In a sentence:
Forsaking the electric guitar for the first time in his career, Ty Segall’s latest studio creation ‘First Taste’ still manages to convincingly re-create his psych-garage style.
With a reputation as the madman of modern psych/garage rock,
Ty Segall has an eclectic back catalogue of material. His past releases
show the range of influences he draws upon when both writing and producing his
music, and it appears Segall likes to never sound the same twice, as each album
explores a different sonic territory. Perhaps one of the only constants in his
work has been his use of the guitar. Segall himself has noticed the dependence
both he and the genre of rock have on the instrument and so he has, rather
admirably, released an entire album without a single lick, riff or chord of
With this rule implemented, the resulting album, First
Taste, has provided a chance for Ty Segall to demonstrate both his
knowledge of effective instrumentation and production. The absence of a guitar
would stump many who record and produce typical rock music, but Segall has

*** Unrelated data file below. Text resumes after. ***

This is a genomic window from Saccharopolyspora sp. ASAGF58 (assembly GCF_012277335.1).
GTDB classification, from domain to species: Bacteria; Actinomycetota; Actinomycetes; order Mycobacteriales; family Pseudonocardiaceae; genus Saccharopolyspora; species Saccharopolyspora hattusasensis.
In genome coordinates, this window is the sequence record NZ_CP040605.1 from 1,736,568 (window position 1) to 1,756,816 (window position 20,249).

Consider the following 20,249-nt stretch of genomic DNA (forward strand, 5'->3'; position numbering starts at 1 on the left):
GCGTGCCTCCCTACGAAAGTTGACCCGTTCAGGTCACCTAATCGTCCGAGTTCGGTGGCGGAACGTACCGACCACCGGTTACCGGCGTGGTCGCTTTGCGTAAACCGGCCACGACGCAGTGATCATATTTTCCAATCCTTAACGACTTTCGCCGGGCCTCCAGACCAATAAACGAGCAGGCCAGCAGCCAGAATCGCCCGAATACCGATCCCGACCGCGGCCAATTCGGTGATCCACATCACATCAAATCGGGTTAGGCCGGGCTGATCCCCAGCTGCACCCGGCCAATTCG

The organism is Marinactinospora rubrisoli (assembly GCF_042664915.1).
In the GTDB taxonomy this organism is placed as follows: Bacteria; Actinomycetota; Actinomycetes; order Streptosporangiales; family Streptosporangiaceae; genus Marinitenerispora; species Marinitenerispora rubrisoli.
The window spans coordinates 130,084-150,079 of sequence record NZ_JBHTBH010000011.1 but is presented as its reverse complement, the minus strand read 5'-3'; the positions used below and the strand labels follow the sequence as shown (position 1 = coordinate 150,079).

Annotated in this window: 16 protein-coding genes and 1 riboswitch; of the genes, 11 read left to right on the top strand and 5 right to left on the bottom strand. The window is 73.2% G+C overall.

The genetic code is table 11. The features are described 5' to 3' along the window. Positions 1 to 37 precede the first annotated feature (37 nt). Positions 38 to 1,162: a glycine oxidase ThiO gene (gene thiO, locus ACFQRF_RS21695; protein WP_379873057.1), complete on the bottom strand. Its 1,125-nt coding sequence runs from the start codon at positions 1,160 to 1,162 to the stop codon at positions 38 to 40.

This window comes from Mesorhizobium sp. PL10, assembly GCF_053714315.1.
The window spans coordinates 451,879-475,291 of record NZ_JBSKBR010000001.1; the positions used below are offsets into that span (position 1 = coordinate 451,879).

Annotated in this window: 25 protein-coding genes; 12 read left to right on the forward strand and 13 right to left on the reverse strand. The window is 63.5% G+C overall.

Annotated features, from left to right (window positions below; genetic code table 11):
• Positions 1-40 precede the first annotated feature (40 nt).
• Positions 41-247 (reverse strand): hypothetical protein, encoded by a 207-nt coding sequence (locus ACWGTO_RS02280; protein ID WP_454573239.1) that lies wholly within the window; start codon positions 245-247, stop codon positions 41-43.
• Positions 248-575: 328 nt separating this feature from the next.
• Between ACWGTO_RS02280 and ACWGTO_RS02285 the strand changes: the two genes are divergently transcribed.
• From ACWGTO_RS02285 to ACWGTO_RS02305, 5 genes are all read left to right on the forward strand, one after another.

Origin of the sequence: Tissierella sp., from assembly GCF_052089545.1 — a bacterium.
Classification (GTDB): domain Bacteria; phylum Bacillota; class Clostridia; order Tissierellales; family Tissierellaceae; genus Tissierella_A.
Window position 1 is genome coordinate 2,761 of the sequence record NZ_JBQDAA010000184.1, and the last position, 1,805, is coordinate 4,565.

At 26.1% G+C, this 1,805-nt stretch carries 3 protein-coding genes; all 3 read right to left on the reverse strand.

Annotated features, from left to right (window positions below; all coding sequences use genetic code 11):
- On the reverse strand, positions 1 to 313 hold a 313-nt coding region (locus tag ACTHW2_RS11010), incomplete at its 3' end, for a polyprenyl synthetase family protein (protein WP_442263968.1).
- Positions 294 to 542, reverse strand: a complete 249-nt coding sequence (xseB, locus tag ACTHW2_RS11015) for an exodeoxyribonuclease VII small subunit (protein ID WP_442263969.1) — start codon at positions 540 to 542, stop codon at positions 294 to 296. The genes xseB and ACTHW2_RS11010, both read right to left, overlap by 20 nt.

managed to give significant texture to tracks such as the leading single ‘Taste’ and ‘Radio’, that
benefit from multiple layers of creamy saturation.
Without an instrumentation standard to adhere to, First Taste has great examples of tones not typically heard in garage rock, such as the recorders that play a child-like melody on ‘I Sing Them’, and what sounds like a mandolin on ‘The Arms’, giving the track the character of early T.Rex. The production of each track is still rather rough-and-ready garage, which stops any of the tracks sounding too pop. In fact, it gives the whole album a very dated feel, as if some of the instrument tracks have been recovered from tape after collecting dust since the mid-70s; the combination of thin and thick textures from track to track imply that Ty has been listening to a lot of Physical Graffiti-era Led Zeppelin.
First Taste is a more than accurate title for this
album, considering its method of creation. It has provided Ty Segall with first
taste of independence from the electric guitar. With the production standards
as high as they are on this album, any garage rock fan or psych-freak would
find it hard not to enjoy, and it’s almost certain that some listeners won’t
realise that it doesn’t feature the guitar at all. Ty Segall has given himself
a restriction to create this album, but it has resulted in a realisation that
he can create music that is still undoubtedly his, without the need for
familiarity. (7/10) (Jacob Kendrew)
Listen to First Taste by Ty Segall here via Spotify, and tell us what you think below!
Tags: First Taste, Jacob Kendrew, Ty Segall
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